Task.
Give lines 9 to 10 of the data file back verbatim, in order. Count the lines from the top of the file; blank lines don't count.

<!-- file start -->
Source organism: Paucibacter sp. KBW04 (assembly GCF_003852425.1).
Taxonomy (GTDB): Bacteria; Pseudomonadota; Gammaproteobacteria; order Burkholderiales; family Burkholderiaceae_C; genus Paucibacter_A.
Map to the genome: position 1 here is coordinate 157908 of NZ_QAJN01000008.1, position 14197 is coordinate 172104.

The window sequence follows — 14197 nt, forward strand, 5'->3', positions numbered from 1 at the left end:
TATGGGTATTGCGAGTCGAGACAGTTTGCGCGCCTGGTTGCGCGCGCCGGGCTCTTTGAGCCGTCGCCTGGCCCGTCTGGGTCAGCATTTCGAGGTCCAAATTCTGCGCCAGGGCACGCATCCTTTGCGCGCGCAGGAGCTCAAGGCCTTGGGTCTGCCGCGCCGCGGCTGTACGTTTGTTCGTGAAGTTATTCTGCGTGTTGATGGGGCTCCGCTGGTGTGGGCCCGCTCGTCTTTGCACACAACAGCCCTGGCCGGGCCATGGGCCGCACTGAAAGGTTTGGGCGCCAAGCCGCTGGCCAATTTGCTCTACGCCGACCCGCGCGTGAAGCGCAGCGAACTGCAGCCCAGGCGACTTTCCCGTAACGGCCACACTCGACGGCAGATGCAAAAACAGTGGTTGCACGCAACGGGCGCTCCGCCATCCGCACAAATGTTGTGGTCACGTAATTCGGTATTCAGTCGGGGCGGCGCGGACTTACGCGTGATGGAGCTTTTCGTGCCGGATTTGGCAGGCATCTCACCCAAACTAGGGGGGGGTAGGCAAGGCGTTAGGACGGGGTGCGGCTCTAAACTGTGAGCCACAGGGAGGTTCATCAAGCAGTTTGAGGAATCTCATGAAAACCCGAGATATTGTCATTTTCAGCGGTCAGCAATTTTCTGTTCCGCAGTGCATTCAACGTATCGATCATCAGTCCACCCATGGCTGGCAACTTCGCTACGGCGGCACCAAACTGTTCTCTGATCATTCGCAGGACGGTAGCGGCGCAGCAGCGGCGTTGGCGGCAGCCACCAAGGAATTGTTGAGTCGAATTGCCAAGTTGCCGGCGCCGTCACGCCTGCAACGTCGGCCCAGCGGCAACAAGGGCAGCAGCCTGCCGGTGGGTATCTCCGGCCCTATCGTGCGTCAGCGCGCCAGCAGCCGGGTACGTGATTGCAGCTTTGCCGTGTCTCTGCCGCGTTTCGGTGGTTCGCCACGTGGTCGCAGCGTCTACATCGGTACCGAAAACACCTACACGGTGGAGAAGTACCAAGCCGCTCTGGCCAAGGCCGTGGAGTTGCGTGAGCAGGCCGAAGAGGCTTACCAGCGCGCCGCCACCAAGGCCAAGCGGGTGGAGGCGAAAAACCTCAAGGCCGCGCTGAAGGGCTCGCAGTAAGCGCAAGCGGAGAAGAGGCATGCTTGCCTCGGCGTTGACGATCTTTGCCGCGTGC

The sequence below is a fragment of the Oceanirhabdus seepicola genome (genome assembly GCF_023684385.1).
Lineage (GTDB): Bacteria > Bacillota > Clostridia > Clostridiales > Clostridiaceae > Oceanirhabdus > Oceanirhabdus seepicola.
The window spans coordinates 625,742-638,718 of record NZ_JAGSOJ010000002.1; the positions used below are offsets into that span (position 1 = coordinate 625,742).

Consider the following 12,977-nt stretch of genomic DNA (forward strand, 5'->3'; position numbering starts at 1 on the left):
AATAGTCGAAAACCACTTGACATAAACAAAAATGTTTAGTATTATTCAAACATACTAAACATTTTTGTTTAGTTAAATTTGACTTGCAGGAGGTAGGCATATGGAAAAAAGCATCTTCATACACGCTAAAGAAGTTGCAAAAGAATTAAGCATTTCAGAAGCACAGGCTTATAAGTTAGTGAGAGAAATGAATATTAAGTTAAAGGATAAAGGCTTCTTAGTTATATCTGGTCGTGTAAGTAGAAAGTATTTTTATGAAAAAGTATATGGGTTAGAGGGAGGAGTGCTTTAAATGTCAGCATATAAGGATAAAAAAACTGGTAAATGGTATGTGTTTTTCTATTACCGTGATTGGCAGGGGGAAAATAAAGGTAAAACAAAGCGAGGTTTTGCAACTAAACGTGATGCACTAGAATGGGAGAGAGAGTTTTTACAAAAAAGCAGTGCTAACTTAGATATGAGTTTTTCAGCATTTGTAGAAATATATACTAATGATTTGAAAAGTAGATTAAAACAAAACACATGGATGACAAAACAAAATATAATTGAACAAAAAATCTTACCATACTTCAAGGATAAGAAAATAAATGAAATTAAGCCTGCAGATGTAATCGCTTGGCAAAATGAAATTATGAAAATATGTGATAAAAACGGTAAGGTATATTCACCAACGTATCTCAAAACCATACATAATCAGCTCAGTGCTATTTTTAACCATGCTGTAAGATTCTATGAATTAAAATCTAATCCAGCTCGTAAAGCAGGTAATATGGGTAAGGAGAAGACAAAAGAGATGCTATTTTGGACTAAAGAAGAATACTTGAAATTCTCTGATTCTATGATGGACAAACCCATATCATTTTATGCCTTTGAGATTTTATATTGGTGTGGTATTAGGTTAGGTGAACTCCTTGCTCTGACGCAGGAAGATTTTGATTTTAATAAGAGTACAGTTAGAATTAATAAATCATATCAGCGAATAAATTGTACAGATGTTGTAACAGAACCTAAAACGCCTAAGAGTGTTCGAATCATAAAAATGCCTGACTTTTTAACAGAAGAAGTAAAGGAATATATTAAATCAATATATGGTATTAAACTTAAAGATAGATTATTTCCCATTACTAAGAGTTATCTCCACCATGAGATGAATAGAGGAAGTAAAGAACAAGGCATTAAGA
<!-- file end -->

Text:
Consider the following 12,977-nt stretch of genomic DNA (forward strand, 5'->3'; position numbering starts at 1 on the left):
AATAGTCGAAAACCACTTGACATAAACAAAAATGTTTAGTATTATTCAAACATACTAAACATTTTTGTTTAGTTAAATTTGACTTGCAGGAGGTAGGCATATGGAAAAAAGCATCTTCATACACGCTAAAGAAGTTGCAAAAGAATTAAGCATTTCAGAAGCACAGGCTTATAAGTTAGTGAGAGAAATGAATATTAAGTTAAAGGATAAAGGCTTCTTAGTTATATCTGGTCGTGTAAGTAGAAAGTATTTTTATGAAAAAGTATATGGGTTAGAGGGAGGAGTGCTTTAAATGTCAGCATATAAGGATAAAAAAACTGGTAAATGGTATGTGTTTTTCTATTACCGTGATTGGCAGGGGGAAAATAAAGGTAAAACAAAGCGAGGTTTTGCAACTAAACGTGATGCACTAGAATGGGAGAGAGAGTTTTTACAAAAAAGCAGTGCTAACTTAGATATGAGTTTTTCAGCATTTGTAGAAATATATACTAATGATTTGAAAAGTAGATTAAAACAAAACACATGGATGACAAAACAAAATATAATTGAACAAAAAATCTTACCATACTTCAAGGATAAGAAAATAAATGAAATTAAGCCTGCAGATGTAATCGCTTGGCAAAATGAAATTATGAAAATATGTGATAAAAACGGTAAGGTATATTCACCAACGTATCTCAAAACCATACATAATCAGCTCAGTGCTATTTTTAACCATGCTGTAAGATTCTATGAATTAAAATCTAATCCAGCTCGTAAAGCAGGTAATATGGGTAAGGAGAAGACAAAAGAGATGCTATTTTGGACTAAAGAAGAATACTTGAAATTCTCTGATTCTATGATGGACAAACCCATATCATTTTATGCCTTTGAGATTTTATATTGGTGTGGTATTAGGTTAGGTGAACTCCTTGCTCTGACGCAGGAAGATTTTGATTTTAATAAGAGTACAGTTAGAATTAATAAATCATATCAGCGAATAAATTGTACAGATGTTGTAACAGAACCTAAAACGCCTAAGAGTGTTCGAATCATAAAAATGCCTGACTTTTTAACAGAAGAAGTAAAGGAATATATTAAATCAATATATGGTATTAAACTTAAAGATAGATTATTTCCCATTACTAAGAGTTATCTCCACCATGAGATGAATAGAGGAAGTAAAGAACAAGGCATTAAGA